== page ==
The complex relationship between Joseph and his brothers, culminating in their selling him into slavery in Egypt, is possibly the greatest example in the Torah of a family feud gone horribly wrong. It seems that even the best people are still, well, people, each with their weaknesses and foibles. This week I’d like to show how if we open the aperture, the Hand of Hashem can be clearly seen throughout this story, moving human pieces exactly where they need to be in order for the Divine Plan to come to fruition. Excuse me? Didn’t Hashem create humans with free choice? How can He force humans to do good or evil? We’re going to see how even when Hashem hands over the reins to mortal man He still maintains enough control to ensure that things happen exactly the way He wants them to turn out.
It begins at the Covenant of the Pieces, in which Hashem promises Avraham [Bereishit 15:13] “Know that your descendants will be strangers in a land that is not theirs and they will enslave them and oppress them for four hundred years”. This period was a critical phase of the transformation of the Avraham’s descendants from a family of monotheists to a nation who would be ready to receive the Torah. It was an axiom that the slavery had to occur. The question was how to get Am Yisrael to leave the Land of Israel for “a land that is not theirs”. No-one would voluntarily want to enter four-hundred years of slavery. The exile could only transpire via force, enticement, or trickery.
One hundred years after the Covenant of the Pieces, Joseph and his brothers come onto the scene. A deep animosity develops and Joseph does not help things by telling his bothers his dreams that they rightly interpret as delusions of grandeur. One day Joseph’s brothers go to Shechem to tend their flocks and the scene is set. Before we continue, we turn our attention to two “key words”, words that appear abnormally often during the course of a story. Rav Elchanan Samet leads a school of thought that leverages key words in order to interpret a story. A cursory reading of our story readily shows that the key words are “hineh” – “behold” – and “bor” – “pit”. Let’s begin with “behold”. The Rashbam writes that the word “behold” always indicates that something surprising and unexpected has happened. Let’s look at the instances that “behold” appears in our story: Yaakov tells Joseph [Bereishit 37:13] “‘Aren’t your brothers tending their flocks in Shechem? Come, and I will send you to them.’ [Joseph] said to him, ‘Hineni (Here I am.)’”. Notice that Joseph’s response, “hineni”, is based on the word “hineh”, as if to say “Behold, I am here”. Yaakov’s command makes no sense at all. He knows that Joseph’s brothers hate him. Why in the world would he send Joseph into the jaws of the lion far away from his watchful eyes? Joseph answers in one word: Hineni. The Netziv of Volozhn explains that Joseph knew in his belly that something extraordinary was afoot, but he still went along out of respect for his father.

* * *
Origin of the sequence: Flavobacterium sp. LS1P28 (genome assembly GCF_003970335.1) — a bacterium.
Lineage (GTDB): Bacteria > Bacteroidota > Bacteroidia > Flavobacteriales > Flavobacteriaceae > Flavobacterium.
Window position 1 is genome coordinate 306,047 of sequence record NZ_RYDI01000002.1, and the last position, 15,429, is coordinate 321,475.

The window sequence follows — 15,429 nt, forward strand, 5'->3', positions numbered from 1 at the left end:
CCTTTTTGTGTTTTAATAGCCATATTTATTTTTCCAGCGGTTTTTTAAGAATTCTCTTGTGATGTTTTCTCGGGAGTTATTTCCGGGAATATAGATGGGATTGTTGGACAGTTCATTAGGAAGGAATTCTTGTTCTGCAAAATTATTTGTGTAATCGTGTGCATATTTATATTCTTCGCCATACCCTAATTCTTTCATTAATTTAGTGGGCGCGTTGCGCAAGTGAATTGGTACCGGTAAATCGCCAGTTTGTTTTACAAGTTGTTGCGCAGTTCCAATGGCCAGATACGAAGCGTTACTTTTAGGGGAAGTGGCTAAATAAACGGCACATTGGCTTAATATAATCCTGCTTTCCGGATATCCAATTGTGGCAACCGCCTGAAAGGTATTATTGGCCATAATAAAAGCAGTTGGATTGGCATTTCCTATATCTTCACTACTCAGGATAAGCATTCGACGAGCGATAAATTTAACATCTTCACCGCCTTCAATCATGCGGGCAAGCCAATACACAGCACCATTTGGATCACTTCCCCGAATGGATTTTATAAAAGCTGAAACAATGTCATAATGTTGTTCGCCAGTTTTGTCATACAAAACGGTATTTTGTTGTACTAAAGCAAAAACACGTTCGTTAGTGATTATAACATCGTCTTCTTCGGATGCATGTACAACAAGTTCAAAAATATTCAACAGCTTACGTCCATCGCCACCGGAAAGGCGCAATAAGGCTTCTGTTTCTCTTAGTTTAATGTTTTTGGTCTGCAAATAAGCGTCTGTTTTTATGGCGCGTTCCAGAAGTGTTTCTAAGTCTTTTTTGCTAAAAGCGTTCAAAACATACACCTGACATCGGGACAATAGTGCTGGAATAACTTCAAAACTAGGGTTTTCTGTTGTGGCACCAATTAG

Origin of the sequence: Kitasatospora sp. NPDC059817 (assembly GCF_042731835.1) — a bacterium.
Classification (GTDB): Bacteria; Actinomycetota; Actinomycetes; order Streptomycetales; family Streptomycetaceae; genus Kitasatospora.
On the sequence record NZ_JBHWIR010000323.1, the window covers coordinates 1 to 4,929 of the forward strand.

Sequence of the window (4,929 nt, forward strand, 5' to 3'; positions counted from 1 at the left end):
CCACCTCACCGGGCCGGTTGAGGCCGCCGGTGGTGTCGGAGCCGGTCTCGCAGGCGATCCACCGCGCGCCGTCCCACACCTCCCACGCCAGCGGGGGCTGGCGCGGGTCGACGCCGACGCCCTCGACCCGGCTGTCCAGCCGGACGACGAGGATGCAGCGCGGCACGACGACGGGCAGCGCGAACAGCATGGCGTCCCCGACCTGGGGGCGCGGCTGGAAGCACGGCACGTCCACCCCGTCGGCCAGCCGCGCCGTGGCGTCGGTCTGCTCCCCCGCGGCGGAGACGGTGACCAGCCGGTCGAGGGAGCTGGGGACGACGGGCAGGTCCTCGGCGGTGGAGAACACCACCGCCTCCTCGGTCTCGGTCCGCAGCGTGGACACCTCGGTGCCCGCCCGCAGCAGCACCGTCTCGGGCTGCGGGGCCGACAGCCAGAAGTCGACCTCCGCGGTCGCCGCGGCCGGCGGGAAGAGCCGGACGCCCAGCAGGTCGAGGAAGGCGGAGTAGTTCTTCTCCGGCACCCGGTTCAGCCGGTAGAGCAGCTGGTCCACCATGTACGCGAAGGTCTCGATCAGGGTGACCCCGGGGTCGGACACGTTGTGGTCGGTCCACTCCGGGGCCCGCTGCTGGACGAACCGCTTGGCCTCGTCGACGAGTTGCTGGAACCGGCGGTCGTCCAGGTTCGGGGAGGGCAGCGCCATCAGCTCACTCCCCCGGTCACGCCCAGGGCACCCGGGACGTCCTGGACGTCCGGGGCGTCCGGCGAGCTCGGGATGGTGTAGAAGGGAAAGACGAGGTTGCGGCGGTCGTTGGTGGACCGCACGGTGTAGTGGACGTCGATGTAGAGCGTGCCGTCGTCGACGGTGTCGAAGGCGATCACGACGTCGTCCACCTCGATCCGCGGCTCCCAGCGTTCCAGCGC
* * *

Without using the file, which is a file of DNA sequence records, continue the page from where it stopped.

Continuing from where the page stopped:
Joseph tries to locate his brothers but he is unsuccessful. He runs into a stranger a [Bereishit 37:15] “and behold [Joseph] was straying in the field”. The stranger tells him that his brothers have moved on to Dothan. Coincidence : Had Joseph not met the stranger he would have returned to his father empty-handed, but safe.
Joseph continues on to Dothan to carry out his father’s orders. The topography of Dothan is such that his brothers see him from afar. They appraise the situation, saying [Bereishit 37:19] “Behold, the dreamer approaches. Now let’s kill him…” Coincidence : Had Joseph just “popped in” on his brothers, they would have had no time to plan his murder-cum-sale, nor to argue its ethical ramifications, and, again, Joseph returns to his father.